November 20, 2006 | The Nation

In the Magazine

November 20, 2006

Cover: Cover by Gene Case & Stephen Kling/Avenging Angels with apologies to Norman Rockwell

Browse Selections From Recent Years














Boise, Idaho


Even the most naive American voter
cannot be expected to see the morally, legally and politically questionable death sentence given to Saddam Hussein a milestone in the Bush Administration's illegal war in
Iraq. As the milestones pile up, so do the bodies.

As presidential hopefuls from both parties press their advantage on the
platform of the 2006 midterm election, the winners are...

To repair our broken voting system, declare Election Day a holiday,
establish national election standards and require reliable voting
machines and a paper trail.

Stay the course? Cut and run? Cut the crap? What will former Secretary of State James A. Baker III propose after the midterm elections, when the bipartisan Iraq Study Group reveals new scenarios to end the Iraq debacle?

What are we laughing at when we laugh at Borat?

Human rights advocates are pressing German courts to prosecute Donald
Rumsfeld, Alberto Gonzales and other Bush Administration officials for
war crimes. They just might succeed.



Bush insisted that Saddam Hussein's trial be held in Iraq so that an international tribunal would never expose America's history of support for the tyrant.

Take time out to acknowledge the return of the NBA--and the beginning of
a political season of sorts for NBA players with a social conscience.


If people keep making sexist attacks against Hillary Clinton, I may just
have to vote for her. That means you, Elizabeth Edwards!

As things stand in organized politics today, a purely formal protest
against what the GOP has done to America is the most we can hope for.


John Bolton's surprise announcement that a former Washington
editor will head the UN's World Food Program bodes ill for
the idea that competence is more important than political loyalty.

The electoral process worked for pro-choice advocates in South Dakota,
overturning an abortion ban with a grassroots appeal to keep the government out of citizens' personal lives.

Joe Lieberman won an idiosyncratic victory. He holds his seat despite his relentless support for Iraq, rather than because of it.

Despite Daniel Ortega's many flaws, the return of the Sandinistas to power creates the possibility that his challenge to the "savage capitalism" of the previous regime can genuinely benefit Nicaragua's poor.

A virtual state of siege prevails in Oaxaca, where military police have occupied the central square, clearing barricades and detaining scores of activists.

John Kerry should stop being nice about the Deserter in Chief. He should be reminding voters that the President who has sent more than 3,000 US soldiers and allies and untold thousands of Iraqis to their deaths deserted his post during the Vietnam War.

If US officials stopped their saber-rattling over Iran's nuclear
ambitions and began to negotiate directly, they would have an
eye-opening experience.

The Bush Administration has so politicized government agencies that an entire culture of civil service professionals is being replaced by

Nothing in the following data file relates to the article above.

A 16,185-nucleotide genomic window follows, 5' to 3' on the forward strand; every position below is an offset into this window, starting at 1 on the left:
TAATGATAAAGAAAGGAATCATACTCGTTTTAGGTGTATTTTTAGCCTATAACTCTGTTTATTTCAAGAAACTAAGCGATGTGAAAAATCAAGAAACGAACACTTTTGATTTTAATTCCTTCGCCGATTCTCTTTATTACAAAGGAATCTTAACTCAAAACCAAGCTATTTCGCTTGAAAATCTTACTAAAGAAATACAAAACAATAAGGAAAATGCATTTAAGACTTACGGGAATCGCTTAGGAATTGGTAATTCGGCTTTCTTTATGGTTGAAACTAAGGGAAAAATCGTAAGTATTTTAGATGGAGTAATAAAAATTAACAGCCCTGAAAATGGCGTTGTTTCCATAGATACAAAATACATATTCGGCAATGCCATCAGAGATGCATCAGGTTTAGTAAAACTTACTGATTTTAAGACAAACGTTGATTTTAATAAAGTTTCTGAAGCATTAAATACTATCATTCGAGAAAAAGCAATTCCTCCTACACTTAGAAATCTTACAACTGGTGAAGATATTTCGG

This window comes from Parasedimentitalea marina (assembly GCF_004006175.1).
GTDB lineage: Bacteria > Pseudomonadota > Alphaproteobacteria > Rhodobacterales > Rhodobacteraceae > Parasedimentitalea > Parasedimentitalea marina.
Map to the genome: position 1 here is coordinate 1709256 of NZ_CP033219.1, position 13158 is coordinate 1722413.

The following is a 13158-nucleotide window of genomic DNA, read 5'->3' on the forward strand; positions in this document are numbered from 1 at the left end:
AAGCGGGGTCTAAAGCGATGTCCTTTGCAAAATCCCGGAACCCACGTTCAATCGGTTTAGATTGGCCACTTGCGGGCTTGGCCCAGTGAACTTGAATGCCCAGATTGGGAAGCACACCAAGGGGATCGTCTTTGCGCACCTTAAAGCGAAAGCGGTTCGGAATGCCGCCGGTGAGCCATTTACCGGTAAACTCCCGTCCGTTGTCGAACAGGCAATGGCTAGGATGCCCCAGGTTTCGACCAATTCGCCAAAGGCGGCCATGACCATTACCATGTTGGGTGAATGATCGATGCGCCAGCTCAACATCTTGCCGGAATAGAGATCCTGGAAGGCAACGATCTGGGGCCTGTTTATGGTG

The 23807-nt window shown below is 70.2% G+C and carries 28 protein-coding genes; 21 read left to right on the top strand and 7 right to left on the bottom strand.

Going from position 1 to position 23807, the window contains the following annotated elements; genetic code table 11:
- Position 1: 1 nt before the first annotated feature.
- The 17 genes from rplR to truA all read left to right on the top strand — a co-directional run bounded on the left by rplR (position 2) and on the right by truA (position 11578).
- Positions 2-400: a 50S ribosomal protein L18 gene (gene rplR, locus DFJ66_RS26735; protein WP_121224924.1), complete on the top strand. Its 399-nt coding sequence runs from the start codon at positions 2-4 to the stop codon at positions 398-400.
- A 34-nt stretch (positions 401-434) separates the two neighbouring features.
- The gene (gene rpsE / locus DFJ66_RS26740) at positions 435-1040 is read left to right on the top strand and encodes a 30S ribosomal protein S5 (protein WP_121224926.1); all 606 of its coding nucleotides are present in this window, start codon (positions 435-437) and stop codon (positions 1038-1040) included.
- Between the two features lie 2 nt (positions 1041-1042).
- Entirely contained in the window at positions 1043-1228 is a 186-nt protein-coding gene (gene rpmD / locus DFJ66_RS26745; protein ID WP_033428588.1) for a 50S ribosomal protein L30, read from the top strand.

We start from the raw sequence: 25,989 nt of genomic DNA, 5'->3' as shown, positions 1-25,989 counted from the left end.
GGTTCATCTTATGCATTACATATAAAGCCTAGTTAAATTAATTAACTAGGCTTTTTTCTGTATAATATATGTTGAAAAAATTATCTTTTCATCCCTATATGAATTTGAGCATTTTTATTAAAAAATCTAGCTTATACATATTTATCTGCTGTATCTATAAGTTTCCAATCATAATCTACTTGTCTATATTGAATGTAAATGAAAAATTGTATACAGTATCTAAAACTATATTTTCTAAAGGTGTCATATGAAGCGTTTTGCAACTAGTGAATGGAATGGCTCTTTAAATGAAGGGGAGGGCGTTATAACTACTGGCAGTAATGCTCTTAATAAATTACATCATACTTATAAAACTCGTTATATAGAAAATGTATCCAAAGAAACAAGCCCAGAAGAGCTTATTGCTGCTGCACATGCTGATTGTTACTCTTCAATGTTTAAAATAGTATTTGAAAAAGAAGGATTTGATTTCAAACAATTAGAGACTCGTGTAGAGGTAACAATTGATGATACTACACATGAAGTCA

conservative political operatives loyal only to the White House.

As Iran and the United States trade insults and America presses for Iranians to rise up, educators, students and women's rights groups may pay the greatest cost.

Demonstrators wearing a controversial T-shirt tested the limits of free
expression on the Staten Island Ferry.

Books & the Arts


Penelope Cruz shines in Pedro Almodóvar's Volver; James Longley's Iraq in Fragments is a repository of small truths.


Todd Snider has a songwriter's flair for the absurd--and he's morphed
from a barroom wiseacre to a keen observer of life at the workaday
fringes of Bush's America.


The secular left should think twice before casting religious people as
its foes. After all, alienating potential allies and confining
ourselves to a small sect of like-minded believers is what
fundamentalism is all about.

3rd Party Article

History will prove folding on online gaming to be a bad bet.


November 8, 2006

WASHINGTON, DC--After nearly six years of much-publicized service as Secretary of Defense, Donald Rumsfeld announced his resignation Wednesday afternoon, saying that he had "proudly accomplished everything [he'd] set out to bungle." "Years ago, I decided to bog this great nation down in an extended, grueling foreign occupation, and I'm happy to say that's exactly what I've done," said Rumsfeld in a farewell address at the White House, during which he urged Americans to continue waging the ill-conceived, mismanaged, and evidently unwelcome fight for democracy in the Middle East. "Each of my actions--from undersupplying troops with body armor to focusing on capturing Saddam Hussein while Osama bin Laden remained free--has led America inexorably toward our current state of extreme crisis. Well, anyway, goodbye!" President Bush expressed confidence that Robert Gates, his new nominee for Secretary of Defense, will be able to "fuck everything up the rest of the way."